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See title. I'm trying to apply the method from this question. What I have so far is this, but I don't know how to proceed from here on:

T(n) = T(n-1) + n2

T(n-1) = T(n-2) + (n-1)2 = T(n-2) + n2 - 2n + 1

T(n-2) = T(n-3) + (n-2)2 = T(n-3) + n2 - 4n + 4

T(n-3) = T(n-4) + (n-3)2 = T(n-4) + n2 - 6n + 9

Substituting the values of T(n-1), T(n-2) and T(n-3) into T(n) gives:

T(n) = T(n-2) + 2n2 - 2n + 1

T(n) = T(n-3) + 3n2 - 6n + 5

T(n) = T(n-4) + 4n2 - 12n + 14

Now I have to find a pattern but I don't really know how to do that. What I got is:

T(n) = T(n-k) + kn2 - ...???

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    $\begingroup$ possible duplicate of Solving or approximating recurrence relations for sequences of numbers $\endgroup$
    – D.W.
    Jun 10 '15 at 2:07
  • $\begingroup$ @D.W. Since the OP did actually try and do something (and Rick's answer is outstanding), I think we can keep this one. $\endgroup$
    – Raphael
    Jun 10 '15 at 7:40
  • $\begingroup$ Suggested to use Tex formatting for mathematical formulae. $\endgroup$
    – hola
    Nov 23 '19 at 10:57
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Don't expand the squared terms; it'll just add confusion. Think of the recurrence as $$ T(\fbox{foo}) = T(\fbox{foo}-1)+\fbox{foo}\;^2 $$ where you can replace foo with anything you like. Then from $$ T(n)=T(n-1)+n^2 $$ you can replace $T(n-1)$ by $T(n-2)+(n-1)^2$ by putting $n-1$ in the boxes above, yielding $$ T(n) = [T(n-2) + (n-1)^2]+n^2 = T(n-2)+(n-1)^2+n^2 $$ and similarly $$\begin{align} T(n) &= T(n-2)+(n-1)^2+n^2\\ &= T(n-3)+(n-2)^2+(n-1)^2+n^2\\ &= T(n-4)+(n-3)^2+(n-2)^2+(n-1)^2+n^2 \end{align}$$ and in general you'll have $$ T(n) = T(n-k)+(n-k+1)^2+(n-k+2)^2+\dotsm+(n-1)^2+n^2 $$ Now if we let $k=n$ we'll have $$ T(n) = T(0)+1^2+2^2+3^2+\dotsm+n^2 $$ Now if you just need an upper bound for $T(n)$ observe that $$ 1^2+2^2+3^2+\dotsm+n^2\le \underbrace{n^2+n^2+n^2+\dotsm+n^2}_n=n^3 $$ so we conclude that $T(n)=O(n^3)$, in asymptotic notation.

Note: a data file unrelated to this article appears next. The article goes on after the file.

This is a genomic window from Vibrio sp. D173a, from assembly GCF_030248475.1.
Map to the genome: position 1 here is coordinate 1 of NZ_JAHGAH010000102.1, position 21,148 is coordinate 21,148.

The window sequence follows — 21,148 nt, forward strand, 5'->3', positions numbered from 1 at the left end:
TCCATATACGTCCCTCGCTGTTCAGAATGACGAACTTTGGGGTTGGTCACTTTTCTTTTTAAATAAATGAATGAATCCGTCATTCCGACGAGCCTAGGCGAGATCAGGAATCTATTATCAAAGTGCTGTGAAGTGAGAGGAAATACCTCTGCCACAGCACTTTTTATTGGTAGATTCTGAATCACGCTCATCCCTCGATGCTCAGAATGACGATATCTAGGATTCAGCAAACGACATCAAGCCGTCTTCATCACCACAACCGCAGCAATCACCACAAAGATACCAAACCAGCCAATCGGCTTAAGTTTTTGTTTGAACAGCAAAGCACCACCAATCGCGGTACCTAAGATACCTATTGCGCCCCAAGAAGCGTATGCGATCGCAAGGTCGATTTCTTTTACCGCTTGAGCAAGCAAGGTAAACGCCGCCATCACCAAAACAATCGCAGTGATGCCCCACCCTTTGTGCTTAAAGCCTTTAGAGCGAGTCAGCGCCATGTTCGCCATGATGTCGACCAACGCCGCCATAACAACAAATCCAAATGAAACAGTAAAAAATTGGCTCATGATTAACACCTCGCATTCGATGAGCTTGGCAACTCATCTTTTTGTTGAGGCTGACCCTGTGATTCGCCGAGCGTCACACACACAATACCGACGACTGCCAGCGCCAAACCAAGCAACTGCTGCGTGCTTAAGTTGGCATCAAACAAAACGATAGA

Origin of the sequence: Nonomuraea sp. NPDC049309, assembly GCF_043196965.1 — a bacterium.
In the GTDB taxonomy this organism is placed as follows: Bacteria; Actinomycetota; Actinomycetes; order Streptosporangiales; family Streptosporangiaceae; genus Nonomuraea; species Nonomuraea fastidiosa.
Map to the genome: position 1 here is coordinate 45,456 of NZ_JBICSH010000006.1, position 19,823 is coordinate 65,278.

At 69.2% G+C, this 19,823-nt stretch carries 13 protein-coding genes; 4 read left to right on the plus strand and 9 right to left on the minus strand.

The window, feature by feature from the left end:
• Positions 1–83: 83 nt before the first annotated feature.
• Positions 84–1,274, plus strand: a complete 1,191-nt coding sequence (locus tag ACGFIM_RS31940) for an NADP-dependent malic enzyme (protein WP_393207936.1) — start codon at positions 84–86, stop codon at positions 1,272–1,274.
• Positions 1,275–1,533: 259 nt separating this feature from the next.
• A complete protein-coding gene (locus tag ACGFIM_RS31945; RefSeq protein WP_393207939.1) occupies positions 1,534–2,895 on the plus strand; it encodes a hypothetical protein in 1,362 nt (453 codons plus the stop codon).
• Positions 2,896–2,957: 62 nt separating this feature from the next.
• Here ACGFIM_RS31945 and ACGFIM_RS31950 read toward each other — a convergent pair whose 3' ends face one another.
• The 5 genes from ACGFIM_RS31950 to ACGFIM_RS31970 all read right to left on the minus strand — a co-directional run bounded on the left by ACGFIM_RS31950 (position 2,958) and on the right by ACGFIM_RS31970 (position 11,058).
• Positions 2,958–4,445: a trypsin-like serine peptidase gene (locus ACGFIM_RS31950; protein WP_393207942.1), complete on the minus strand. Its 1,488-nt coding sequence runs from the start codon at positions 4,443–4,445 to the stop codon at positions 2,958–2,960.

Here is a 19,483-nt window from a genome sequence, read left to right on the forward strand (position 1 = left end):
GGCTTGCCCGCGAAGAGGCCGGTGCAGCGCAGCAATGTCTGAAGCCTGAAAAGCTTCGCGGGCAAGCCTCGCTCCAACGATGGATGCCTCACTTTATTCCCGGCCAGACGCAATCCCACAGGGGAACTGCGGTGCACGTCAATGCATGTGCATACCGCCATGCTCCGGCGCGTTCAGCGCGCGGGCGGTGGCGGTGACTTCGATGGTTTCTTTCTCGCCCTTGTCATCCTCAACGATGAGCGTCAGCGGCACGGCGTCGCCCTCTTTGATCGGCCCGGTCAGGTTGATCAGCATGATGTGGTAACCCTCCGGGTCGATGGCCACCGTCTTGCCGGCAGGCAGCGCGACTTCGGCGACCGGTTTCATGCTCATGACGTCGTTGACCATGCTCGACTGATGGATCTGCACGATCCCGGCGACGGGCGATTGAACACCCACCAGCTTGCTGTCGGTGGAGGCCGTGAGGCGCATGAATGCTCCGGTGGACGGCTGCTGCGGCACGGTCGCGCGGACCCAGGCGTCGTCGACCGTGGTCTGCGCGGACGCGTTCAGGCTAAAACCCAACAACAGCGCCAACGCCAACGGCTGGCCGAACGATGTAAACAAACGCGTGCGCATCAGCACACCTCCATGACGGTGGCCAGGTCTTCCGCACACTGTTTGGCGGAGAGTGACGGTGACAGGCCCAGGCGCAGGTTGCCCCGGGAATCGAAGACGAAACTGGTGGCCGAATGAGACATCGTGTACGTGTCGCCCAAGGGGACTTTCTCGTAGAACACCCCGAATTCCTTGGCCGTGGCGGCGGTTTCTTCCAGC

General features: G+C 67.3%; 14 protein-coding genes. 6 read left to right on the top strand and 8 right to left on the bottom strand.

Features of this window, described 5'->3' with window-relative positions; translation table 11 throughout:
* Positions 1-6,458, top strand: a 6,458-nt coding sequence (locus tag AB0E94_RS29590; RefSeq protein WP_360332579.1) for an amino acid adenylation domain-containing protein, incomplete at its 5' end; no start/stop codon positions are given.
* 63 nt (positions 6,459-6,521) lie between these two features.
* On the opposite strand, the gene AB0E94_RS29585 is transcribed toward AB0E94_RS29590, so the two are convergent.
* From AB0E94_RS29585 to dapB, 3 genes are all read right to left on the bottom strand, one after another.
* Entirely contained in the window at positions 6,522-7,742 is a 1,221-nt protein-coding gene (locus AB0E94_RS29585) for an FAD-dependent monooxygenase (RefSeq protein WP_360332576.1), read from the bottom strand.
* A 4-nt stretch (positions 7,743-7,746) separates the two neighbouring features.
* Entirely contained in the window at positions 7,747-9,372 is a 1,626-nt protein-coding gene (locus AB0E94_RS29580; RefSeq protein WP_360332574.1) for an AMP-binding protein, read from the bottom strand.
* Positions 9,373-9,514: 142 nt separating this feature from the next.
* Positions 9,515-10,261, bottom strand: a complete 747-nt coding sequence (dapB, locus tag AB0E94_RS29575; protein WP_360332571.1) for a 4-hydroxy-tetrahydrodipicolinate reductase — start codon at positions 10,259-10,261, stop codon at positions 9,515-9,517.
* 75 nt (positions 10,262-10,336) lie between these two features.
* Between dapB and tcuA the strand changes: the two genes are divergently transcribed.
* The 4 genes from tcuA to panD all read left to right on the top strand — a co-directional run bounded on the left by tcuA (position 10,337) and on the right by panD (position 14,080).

For a more exact estimate, you can look up the equation for the sum of squares: $$ 1^2+2^2+\dotsm+n^2=\frac{n(n+1)(2n+1)}{6} $$ so $$ T(n)=T(0)+\frac{n(n+1)(2n+1)}{6} $$

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  • $\begingroup$ Really clear explanation, thanks a lot! $\endgroup$
    – Ken
    Jun 9 '15 at 22:48
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Just start with:

$\begin{align} T(k) - T(k - 1) &= k^2 \\ \sum_{1 \le k \le n} (T(k) - T(k - 1)) &= \sum_{1 \le k \le n} k^2 \\ T(n) - T(0) &= \frac{n (n + 1) (2 n + 1)}{6} \end{align}$

by telescoping (see also square piramidal numbers).

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